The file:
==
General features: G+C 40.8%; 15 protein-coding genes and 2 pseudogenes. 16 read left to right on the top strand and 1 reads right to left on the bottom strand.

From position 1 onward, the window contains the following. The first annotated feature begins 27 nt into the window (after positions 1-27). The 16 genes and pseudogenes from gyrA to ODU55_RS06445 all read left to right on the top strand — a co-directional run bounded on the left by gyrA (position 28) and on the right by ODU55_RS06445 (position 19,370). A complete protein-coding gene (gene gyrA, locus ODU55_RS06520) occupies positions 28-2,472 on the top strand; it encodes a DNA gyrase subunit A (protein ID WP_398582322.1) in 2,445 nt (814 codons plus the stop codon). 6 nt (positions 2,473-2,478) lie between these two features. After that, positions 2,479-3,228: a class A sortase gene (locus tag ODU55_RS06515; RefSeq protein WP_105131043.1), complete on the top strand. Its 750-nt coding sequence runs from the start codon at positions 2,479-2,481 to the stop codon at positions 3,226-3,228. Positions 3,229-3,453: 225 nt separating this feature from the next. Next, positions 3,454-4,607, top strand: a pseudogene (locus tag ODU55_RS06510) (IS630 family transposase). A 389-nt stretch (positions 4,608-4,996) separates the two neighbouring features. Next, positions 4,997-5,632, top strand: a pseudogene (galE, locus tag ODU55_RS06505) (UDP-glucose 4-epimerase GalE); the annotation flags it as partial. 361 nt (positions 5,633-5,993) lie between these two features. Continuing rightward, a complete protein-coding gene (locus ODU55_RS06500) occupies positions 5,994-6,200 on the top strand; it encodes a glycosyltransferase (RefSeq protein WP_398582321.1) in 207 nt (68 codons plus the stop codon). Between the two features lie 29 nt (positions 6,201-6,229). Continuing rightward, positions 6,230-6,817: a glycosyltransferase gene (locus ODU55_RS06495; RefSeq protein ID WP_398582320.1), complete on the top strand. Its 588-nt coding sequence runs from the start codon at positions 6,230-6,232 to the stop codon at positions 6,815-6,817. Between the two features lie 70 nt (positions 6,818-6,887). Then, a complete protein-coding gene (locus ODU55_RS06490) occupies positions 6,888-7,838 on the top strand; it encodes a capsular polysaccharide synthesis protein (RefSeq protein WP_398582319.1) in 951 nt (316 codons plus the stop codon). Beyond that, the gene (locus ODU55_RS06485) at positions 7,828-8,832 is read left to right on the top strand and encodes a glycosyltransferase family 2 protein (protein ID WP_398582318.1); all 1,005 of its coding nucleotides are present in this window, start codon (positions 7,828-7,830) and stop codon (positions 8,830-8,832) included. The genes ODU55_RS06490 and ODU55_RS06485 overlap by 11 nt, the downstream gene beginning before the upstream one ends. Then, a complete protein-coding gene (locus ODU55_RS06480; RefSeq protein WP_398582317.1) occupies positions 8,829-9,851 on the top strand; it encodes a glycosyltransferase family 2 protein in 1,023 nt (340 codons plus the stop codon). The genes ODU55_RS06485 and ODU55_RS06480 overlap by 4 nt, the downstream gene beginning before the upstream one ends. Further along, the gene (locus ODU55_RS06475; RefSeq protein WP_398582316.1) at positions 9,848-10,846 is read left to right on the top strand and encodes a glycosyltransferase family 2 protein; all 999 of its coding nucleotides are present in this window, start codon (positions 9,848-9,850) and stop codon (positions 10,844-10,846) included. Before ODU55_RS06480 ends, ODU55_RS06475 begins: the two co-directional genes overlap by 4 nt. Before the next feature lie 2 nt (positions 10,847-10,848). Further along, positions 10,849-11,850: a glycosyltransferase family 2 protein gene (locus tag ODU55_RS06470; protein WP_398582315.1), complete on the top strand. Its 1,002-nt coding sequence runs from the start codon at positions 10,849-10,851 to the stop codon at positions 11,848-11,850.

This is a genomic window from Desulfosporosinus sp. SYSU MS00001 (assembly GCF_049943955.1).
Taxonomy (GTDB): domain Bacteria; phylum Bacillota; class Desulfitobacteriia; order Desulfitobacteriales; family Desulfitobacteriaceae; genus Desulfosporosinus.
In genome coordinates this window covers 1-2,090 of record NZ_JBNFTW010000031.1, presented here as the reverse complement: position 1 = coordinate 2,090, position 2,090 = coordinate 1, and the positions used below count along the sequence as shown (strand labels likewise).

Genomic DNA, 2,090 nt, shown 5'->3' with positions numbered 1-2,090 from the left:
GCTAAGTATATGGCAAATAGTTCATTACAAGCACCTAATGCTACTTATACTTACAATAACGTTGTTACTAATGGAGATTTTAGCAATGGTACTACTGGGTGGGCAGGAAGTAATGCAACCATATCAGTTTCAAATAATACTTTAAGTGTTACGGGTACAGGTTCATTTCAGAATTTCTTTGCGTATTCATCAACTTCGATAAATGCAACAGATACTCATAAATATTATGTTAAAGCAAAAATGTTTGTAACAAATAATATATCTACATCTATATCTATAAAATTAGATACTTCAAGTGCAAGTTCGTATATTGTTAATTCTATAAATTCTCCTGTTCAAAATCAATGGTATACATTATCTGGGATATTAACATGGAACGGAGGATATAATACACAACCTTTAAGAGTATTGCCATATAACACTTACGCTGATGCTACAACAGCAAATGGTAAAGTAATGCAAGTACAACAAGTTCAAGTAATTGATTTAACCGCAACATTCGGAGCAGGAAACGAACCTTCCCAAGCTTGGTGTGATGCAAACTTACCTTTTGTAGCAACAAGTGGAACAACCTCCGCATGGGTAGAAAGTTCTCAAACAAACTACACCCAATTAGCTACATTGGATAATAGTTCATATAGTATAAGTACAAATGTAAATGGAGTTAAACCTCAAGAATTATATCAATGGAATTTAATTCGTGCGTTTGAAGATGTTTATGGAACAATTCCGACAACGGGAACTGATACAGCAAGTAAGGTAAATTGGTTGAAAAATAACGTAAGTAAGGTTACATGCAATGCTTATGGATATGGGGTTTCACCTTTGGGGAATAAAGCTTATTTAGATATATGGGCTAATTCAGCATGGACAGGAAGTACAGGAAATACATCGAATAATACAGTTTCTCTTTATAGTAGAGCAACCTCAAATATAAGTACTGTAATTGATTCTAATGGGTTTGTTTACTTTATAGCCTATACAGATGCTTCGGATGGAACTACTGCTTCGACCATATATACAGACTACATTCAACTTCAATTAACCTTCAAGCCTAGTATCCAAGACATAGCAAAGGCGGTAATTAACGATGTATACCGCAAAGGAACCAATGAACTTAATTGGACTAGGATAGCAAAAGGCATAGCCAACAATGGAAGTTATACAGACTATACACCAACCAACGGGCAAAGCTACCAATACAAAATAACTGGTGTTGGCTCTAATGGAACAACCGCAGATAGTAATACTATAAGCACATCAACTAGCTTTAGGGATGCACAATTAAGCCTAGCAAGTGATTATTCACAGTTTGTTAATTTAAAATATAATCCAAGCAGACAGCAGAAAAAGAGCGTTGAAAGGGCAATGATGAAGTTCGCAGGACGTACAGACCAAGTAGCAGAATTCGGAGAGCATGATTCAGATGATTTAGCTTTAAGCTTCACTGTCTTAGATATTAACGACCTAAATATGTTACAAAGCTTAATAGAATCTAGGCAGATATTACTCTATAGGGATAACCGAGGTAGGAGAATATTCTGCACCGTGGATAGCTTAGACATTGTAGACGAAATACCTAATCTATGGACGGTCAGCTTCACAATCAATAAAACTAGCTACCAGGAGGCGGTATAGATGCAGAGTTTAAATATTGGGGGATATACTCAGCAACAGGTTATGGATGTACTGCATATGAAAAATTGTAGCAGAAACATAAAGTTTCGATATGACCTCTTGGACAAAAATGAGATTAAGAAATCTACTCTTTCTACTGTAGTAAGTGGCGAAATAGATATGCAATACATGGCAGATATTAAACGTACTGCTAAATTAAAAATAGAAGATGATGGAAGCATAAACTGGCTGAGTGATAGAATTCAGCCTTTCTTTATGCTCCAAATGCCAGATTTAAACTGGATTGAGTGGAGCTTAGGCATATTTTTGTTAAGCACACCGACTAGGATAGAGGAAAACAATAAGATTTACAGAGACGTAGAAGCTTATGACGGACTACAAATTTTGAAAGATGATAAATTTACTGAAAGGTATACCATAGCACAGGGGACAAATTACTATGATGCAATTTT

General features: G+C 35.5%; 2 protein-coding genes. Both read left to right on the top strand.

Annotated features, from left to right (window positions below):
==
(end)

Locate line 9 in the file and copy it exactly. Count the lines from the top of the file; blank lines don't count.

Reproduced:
Annotated features, from left to right (window positions below):